A. Back at the end of June, we were all getting ready to do a happy dance. We are now in the middle of a very real fourth wave. People are contracting this disease and dying of it at increasing numbers again, particularly in regions that don’t have high vaccination rates. There are a population of people who say that if there were an approved vaccine, they would be more likely to take it. So we view this as an opportunity to help save lives.

Q. The Biden administration has indicated it’s not only going to consider company data to decide whether booster shots are needed. Can you tell us what additional data the FDA is looking at?

A. There are two separate things with third shots. There are third shots for immunocompromised people. That’s a smaller group, a few percent at most. Those people don’t make a good primary immune response up front. They may need a third dose just a few weeks after their second dose. Then there’s the booster issue for the general population. There, we will look at the data that the companies have, but we’ll also look at the data coming out of countries like Israel, data coming out of studies in the United States, and real-world evidence that we get our hands on from other countries. Any data that would help understand when immunity tends to wane will be brought to bear.

Q. When do you expect to get this data?

A. We’re talking about over the next one to two months. We have to get on top of this pretty soon, because we’ll have to make some decisions here.

Q. Is there any minimum amount that efficacy would have to wane before the FDA authorizes booster shots?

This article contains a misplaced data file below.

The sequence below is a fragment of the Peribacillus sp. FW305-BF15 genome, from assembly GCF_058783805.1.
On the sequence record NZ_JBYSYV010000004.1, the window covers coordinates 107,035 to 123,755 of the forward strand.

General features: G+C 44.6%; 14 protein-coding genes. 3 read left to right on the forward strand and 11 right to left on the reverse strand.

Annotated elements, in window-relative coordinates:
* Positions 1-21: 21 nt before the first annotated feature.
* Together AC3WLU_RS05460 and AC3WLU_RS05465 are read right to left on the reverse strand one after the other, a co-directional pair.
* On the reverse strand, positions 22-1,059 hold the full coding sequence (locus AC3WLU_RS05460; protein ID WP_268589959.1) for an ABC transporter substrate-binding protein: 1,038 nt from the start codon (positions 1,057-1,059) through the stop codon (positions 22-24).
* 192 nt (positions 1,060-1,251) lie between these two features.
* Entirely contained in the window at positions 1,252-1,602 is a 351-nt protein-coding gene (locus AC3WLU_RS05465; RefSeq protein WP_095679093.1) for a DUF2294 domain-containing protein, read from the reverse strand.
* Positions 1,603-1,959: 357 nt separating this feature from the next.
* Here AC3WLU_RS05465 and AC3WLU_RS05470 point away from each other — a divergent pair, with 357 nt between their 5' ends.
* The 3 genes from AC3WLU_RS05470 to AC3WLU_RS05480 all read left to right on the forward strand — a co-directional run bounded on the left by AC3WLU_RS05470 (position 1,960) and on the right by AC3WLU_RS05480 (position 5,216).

A. We don’t have some predetermined minimum. We’re going to look at the totality of the evidence. That includes understanding what the implications are here of having waning immunity at the same time we have a variant that’s more transmissible, like the delta variant. We need to think of what will ultimately best protect against continued cycles of this virus.

Q. How much longer is the FDA going to be releasing COVID vaccines via the emergency authorization process?

A. There probably is going to be a point at which we stop giving emergency use authorizations, but right now one wouldn’t want to rule out continuing to give emergency-use authorization. We still don’t have an approved protein-based vaccine, for instance, and there are some people where that might be a very good alternative.

Q. Do you think it is likely during the coming school year a vaccine will be authorized for all school-aged children?

A. Anything’s possible, but we’re likely more likely to see something for the five- to 11-year-olds sooner than the youngest children. Preschool age children may be a little bit later because of the way the studies are being done.

Q. Why did the FDA decide to ask drugmakers to expand the size of the vaccine trials in kids under 12?

A. The size is about three to four times what they originally were. The idea was to try to have a larger safety dataset, to be able to understand if there were any more side effects that might be there. We want people to feel really confident in what comes out.

Q. Anything you want to add?

A. Everything we are doing here is focused with the idea that it’s not a vaccine that ends a pandemic. It’s vaccination. We have to make sure that when we’re done with our processes, that people have trust in them.

Story by Robert Langreth, Bloomberg News.